Dear friends and colleagues,
It is with great pleasure and a profound sense of purpose and responsibility that I took the reins of our society as ASDIN President on February 24, 2014. I wish to extend my sincere thanks to all ASDIN members for electing me to this leadership role. I wish also to extend my congratulations to Aris Q. Urbanes, MD for the outstanding service he performed as ASDIN President from 2012-2014. Dr. Urbanes will continue to be a key voice in the society as Past-President and Executive Committee member. I will benefit greatly from his wisdom and continued support as I transition into my new role. The purpose of this message is to tell you a little bit about myself, my vision for the society, and my understanding of my role as president.
I was born in Odessa, in what is now Ukraine (former USSR) in 1972. My parents immigrated to Cleveland, Ohio in 1979. Sadly, I must confess to being a Cleveland Browns fan. I went to college at Dartmouth, in New Hampshire. Subsequently, I started medical school at the Ohio State University College of Medicine. I originally entered medical school certain that I wanted to be a surgeon, but in my third and fourth year of medical school, at the Cleveland Clinic, I fell in love with internal medicine and interventional cardiology. I began my residency at University of Michigan hospital with the intent to return to the Cleveland Clinic as a cardiology fellow. In the middle of my intern year, in 2000, rumors began to circulate about a new subspecialty dedicated to the care of the interventional needs of the dialysis population – interventional nephrology (IN). As I learned more about our young discipline, I realized that IN represents an opportunity for a young physician to fundamentally shape the practice of medicine. With this in mind, I went to Northwestern University for fellowship. At Northwestern, I was trained by Dr. Peter Ivanovich, one of the original interventional nephrologists working with Belding Scribner on the Scribner shunt that made chronic hemodialysis a reality. I began my current position at the University of Wisconsin in 2004. My research career has focused mainly on device and technique innovation in IN.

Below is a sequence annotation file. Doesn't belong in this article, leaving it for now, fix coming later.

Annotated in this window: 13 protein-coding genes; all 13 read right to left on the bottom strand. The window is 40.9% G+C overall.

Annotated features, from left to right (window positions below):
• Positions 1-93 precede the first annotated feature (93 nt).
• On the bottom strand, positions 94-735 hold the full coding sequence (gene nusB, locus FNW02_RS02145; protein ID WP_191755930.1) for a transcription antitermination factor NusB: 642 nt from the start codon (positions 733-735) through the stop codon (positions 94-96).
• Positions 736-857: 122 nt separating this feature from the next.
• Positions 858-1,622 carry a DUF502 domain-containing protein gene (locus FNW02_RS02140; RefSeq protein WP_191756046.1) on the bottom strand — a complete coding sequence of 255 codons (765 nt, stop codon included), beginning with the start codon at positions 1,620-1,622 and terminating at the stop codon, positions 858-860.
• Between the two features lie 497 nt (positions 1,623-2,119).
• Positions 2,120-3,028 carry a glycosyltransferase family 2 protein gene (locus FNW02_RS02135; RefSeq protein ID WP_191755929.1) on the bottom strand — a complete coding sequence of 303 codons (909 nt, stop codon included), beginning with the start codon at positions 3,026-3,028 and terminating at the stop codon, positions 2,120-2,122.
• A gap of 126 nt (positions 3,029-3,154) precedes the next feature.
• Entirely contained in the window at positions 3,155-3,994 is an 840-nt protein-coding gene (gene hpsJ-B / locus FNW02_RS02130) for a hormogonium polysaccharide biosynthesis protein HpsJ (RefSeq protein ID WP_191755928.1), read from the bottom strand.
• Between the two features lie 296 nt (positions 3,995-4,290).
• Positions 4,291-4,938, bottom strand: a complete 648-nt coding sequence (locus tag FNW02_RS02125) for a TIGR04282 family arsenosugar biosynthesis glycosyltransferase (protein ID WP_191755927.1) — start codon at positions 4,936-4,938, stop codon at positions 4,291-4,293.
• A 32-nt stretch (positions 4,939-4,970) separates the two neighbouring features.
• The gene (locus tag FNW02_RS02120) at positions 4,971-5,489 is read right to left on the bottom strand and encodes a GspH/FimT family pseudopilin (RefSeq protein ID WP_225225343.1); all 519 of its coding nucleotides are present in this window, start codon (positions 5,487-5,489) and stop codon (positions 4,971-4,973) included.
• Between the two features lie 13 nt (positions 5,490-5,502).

At this moment in time, ASDIN is in great shape with a very bright future. Yet there are many challenges and opportunities ahead. How will reimbursement of vascular access procedures be handled by CMS? How will the ACO model affect ASDIN? What sorts of new procedures are coming down the pike? What will training for these procedures encompass? What basic and translational science needs to be done to take our discipline to the next level? What is the next level? These are all questions that we as a society need to answer.
I believe that the answers to these questions need to come from the members of the society rather than its president. My goal as president of ASDIN is not merely to articulate a vision, but, rather, to fully understand the vision of its members and translate it into action. To that end, ASDIN will be sending out an evaluation via email, akin to a SWOT analysis, in which I ask your participation. The results of this evaluation will be used to shape the discussion at a future ASDIN leadership retreat. Also, please contact me directly via email if you have any thoughts to share regarding your practice or interests – I am available at email@example.com.
Thank you all for your dedication to interventional nephrology, our patients, and ASDIN.
Alex Yevzlin, MD